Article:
Mercedes team boss Toto Wolff and his Red Bull counterpart Christian Horner have very differing viewpoints on Alpine's proposal's to make Formula 1 a more equal sport.
The Alpine team have put forward plans that they say will help to improve the entertainment value of F1 to the FIA and all of the other teams, suggesting that the performance level of the all engines currently used in F1 should be made the same until new regulations come into force in 2026.
Alpine have struggled with their power output from the Renault engine they have been supplied with this year, hampering their performances and seeing the team languishing in sixth in the constructors' championship, and only achieving two podiums from the first 14 races of the season.
The French outfit's drivers Pierre Gasly and Esteban Ocon sit tenth and 11th respectively in the drivers' championship. Alpine claims that their power unit lacks up to 20-30hp on the other engines, a huge difference in F1.
It would explain their poor performances this season, and that is unlikely to change for at least the next two seasons.
Now, they are trying to level the playing field by suggesting the four engines currently on the grid (Mercedes, Honda, Ferrari and Renault) should be equal in performance until the new V6 hybrids come into play in 2026, when the grid order is expected to be shaken up somewhat.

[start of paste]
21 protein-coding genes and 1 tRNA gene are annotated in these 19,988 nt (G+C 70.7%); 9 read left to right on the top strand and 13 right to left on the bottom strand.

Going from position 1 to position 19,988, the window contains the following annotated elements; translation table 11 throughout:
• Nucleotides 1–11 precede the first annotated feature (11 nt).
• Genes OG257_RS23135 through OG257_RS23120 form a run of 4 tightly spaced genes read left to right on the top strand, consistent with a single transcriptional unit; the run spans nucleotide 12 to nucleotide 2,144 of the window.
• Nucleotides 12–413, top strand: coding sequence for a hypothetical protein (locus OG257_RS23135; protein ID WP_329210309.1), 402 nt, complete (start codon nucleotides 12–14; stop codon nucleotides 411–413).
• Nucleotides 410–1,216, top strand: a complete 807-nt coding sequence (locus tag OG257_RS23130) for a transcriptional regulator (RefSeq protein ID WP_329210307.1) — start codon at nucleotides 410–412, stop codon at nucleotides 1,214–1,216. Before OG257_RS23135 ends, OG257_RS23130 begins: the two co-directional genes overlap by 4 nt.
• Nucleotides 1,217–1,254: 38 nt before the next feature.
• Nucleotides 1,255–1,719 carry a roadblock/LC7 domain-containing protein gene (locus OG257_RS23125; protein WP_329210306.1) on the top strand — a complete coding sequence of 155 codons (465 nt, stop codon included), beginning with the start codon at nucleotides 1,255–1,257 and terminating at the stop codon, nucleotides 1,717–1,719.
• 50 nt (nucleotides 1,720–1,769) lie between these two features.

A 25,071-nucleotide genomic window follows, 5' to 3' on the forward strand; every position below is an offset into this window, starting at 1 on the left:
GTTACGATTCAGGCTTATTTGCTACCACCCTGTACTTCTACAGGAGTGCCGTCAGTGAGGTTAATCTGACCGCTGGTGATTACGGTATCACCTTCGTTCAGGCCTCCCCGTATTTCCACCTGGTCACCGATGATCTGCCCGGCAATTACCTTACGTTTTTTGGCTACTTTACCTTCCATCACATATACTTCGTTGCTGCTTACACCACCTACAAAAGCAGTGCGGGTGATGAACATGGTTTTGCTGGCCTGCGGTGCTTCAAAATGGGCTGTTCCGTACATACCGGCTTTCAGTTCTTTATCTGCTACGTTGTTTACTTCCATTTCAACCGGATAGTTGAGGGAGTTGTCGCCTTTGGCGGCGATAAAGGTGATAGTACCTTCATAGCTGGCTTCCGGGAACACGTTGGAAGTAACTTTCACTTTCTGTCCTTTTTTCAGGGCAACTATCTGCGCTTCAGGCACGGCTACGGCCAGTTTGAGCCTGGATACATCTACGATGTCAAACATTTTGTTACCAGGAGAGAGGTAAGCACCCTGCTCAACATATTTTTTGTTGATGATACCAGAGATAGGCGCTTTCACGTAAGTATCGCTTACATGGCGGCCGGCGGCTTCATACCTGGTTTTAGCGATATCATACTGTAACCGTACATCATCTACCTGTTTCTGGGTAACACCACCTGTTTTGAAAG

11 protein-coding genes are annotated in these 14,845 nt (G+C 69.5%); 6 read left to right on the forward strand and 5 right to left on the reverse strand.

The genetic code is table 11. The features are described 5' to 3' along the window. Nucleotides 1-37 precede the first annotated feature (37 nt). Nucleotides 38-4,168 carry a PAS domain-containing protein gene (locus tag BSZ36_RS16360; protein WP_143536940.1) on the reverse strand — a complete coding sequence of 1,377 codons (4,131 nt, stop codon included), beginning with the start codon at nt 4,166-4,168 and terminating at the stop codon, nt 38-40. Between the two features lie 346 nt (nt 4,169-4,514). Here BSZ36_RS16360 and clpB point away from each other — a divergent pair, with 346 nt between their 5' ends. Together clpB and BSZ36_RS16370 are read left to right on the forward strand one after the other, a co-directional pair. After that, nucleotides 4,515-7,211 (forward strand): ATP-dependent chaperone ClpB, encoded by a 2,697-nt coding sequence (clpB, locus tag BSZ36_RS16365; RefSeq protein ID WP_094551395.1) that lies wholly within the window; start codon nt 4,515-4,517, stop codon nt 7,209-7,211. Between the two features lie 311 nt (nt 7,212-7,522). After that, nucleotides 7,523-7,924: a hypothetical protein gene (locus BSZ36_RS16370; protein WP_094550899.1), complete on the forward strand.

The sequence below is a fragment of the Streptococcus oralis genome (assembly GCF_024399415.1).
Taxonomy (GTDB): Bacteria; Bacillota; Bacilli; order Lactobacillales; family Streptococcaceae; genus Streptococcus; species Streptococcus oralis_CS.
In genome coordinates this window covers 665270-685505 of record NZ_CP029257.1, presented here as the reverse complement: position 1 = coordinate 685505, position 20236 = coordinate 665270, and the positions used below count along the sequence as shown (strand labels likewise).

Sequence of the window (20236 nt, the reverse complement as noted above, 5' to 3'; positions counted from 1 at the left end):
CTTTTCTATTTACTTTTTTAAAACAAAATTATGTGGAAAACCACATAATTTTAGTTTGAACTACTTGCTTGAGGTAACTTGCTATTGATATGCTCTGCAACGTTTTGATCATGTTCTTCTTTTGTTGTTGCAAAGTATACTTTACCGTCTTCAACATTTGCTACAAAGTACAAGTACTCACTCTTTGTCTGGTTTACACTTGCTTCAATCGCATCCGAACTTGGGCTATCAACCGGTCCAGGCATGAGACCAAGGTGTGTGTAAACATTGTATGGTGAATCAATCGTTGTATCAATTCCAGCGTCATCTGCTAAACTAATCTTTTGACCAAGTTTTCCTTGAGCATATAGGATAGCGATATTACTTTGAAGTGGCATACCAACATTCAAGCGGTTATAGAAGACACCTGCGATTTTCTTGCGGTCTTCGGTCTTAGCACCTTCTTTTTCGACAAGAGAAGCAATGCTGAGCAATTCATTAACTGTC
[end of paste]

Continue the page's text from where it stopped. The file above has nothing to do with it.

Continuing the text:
Mercedes boss Wolff has not held back on what he thinks of these proposals.
"I think this would be the beginning of the end," he told Marca. "Introducing a formula that fits all isn't possible and it's not something that Mercedes would endorse.
"Touching any kind of fuel flow, or BoP (balance of performance) is a catastrophe and bankruptcy declaration for F1. It should never even be talked about."
Wolff and Horner clash again
Unsurprisingly, Horner has taken a different viewpoint to his arch rival Wolff, but it is perhaps surprising which side of the debate they both sit on.
Horner's Red Bull team are currently the dominant force in F1 having won 24 of the last 25 races across 2022 & 2023, and they are looking more and more likely to secure a drivers' and constructors' world championship double, just as they did in 2022.
Wolff, however, is having to come to terms with a second season in a row in which his team have been unable to lay a glove on Red Bull.
Nonetheless, it is Horner that is sympathetic with Alpine's suggestions, even if it may risk his team's extremely high levels of performance.
"I think that if there is a deficit under homologation, then it's something that we should be sensible about," he said.
"Otherwise, you're locked in for two years. I wouldn't be averse to a sensible discussion."
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